"In Seattle, there's not enough education," says Pakiser, sake sommelier for Young's Columbia Distributing Co. "There's no one really educating restaurateurs. Distributors don't know anything about sake."
Even restaurateurs who've gotten the message that sake pairs with everything (except maybe sushi, which is traditionally accompanied by green tea) often don't realize that an opened bottle will last up to six months if properly refrigerated. And because they're reluctant to pour sake by the glass, they tend to list small bottles with prices that discourage experimentation.
"The cheapest bottle will be $35," says Pakiser, ticking off the various excuses restaurant owners give for not diversifying their by-the-glass sake selection, such as limited customer interest or storage difficulties. "Bullcrap. They're lazy."
Pakiser, who led an introduction to sake session at Feast Portland, has been instrumental in pushing sake toward the mainstream in Portland. Food and wine magazines perennially run features touting the suitability of sake for the Thanksgiving table: "It's much more versatile than wine," Pakiser promises. "Think Mexican food. Think cheese." (Or, based on the tasting session following Pakiser's talk, think specifically about cave-aged Gruyere with a chilled Yuki No Bosha.) But it's only in Portland, which leads the nation in per capita sake consumption, where non-Japanese restaurants offer sake flights and regularly serve the beverage with food that's not remotely Asian.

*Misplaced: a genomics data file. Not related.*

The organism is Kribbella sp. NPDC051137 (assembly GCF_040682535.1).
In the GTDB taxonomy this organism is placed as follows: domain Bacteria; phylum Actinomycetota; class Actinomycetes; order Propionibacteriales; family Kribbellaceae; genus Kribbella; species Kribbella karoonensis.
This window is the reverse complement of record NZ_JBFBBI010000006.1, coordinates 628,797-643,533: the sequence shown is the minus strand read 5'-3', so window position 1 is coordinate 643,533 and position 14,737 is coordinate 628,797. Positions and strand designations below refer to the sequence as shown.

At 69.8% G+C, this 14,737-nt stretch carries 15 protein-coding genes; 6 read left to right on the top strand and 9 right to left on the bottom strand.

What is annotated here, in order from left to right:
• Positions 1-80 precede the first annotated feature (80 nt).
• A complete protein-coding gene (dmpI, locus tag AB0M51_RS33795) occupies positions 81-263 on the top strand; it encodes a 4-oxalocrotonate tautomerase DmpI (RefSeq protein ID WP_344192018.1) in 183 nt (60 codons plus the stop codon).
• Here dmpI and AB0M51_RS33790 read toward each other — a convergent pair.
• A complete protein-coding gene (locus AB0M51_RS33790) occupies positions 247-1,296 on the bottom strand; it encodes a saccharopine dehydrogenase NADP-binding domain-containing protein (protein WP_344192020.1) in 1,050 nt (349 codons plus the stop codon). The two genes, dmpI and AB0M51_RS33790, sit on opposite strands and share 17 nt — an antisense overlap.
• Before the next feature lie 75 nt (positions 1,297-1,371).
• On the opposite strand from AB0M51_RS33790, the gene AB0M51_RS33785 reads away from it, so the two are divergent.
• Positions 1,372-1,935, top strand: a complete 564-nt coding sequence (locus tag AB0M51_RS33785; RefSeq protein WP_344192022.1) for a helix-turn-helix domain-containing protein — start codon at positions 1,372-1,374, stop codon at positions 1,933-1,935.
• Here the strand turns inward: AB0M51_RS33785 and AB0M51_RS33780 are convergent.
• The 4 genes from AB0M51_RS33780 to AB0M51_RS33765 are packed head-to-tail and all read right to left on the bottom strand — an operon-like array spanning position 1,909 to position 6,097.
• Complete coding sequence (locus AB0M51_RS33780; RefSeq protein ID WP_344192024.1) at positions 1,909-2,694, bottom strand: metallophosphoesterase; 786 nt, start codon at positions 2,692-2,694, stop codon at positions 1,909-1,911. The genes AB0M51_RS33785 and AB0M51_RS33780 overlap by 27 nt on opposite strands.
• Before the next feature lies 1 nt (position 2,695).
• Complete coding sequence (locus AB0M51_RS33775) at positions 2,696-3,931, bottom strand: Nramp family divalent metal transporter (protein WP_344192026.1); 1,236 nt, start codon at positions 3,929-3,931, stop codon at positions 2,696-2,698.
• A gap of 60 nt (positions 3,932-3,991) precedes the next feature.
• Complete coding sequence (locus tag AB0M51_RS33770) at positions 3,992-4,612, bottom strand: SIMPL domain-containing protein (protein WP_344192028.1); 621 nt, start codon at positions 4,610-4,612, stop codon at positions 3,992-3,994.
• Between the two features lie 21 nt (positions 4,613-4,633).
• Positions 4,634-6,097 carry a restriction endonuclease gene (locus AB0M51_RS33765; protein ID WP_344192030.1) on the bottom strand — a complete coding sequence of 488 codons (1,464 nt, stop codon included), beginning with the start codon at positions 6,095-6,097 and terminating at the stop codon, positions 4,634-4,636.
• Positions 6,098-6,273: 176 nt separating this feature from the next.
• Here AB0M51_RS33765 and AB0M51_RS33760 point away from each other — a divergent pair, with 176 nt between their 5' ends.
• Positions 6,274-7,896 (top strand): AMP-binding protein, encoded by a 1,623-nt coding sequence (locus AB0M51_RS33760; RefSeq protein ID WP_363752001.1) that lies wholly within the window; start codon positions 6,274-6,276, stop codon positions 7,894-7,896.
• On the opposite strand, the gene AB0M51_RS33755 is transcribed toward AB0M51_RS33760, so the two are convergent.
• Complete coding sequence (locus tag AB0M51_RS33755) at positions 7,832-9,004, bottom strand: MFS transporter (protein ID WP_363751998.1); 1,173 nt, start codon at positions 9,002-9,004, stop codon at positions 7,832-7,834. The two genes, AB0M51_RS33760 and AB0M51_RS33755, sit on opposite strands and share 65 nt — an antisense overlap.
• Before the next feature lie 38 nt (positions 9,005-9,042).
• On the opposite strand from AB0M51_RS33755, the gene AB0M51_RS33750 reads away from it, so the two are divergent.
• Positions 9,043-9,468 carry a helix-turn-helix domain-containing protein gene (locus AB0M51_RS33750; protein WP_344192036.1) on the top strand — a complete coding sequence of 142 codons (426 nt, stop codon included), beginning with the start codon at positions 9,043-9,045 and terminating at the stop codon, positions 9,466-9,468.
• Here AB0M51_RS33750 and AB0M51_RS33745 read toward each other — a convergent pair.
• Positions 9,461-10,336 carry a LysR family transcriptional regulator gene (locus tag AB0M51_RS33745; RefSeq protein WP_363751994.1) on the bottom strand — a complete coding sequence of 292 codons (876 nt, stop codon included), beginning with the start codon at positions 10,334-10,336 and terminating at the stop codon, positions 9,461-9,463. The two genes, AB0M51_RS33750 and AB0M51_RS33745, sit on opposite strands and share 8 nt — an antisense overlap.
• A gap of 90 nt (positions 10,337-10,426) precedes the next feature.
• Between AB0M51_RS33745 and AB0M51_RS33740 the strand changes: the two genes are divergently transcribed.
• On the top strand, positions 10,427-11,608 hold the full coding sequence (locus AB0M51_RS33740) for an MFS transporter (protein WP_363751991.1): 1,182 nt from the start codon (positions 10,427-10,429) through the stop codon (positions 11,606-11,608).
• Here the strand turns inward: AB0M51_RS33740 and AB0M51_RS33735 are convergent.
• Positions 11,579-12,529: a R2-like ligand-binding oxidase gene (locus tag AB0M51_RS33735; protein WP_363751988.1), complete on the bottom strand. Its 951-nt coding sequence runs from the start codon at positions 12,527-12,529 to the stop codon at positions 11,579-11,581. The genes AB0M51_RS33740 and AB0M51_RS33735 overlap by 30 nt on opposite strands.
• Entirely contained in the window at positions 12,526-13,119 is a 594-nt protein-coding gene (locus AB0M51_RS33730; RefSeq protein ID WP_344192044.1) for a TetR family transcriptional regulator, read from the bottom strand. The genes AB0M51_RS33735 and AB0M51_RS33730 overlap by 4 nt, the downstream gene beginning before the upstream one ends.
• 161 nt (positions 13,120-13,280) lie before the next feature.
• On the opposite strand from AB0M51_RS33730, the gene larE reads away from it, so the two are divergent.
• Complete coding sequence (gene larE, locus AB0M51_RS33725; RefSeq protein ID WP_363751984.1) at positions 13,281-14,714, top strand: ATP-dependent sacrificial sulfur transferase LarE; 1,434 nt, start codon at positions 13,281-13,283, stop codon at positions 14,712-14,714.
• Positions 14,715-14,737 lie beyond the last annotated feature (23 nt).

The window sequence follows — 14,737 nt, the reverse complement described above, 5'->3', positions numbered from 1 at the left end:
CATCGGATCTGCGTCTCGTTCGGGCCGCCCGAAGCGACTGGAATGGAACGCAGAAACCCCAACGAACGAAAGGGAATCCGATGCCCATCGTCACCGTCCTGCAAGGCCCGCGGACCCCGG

"Portland gets it," says Stella Parker, western regional manager for Joto Sake. "Portland gets it more than anywhere. I've just gotten back from Vegas and L.A., and they have a long way to go to catch up with Portland."
Still, Pakiser cautions that even in Portland there are drinkers who mispronounce sake and insist on drinking it hot.
"We have a long way to go, but we're ahead of the curve," he says.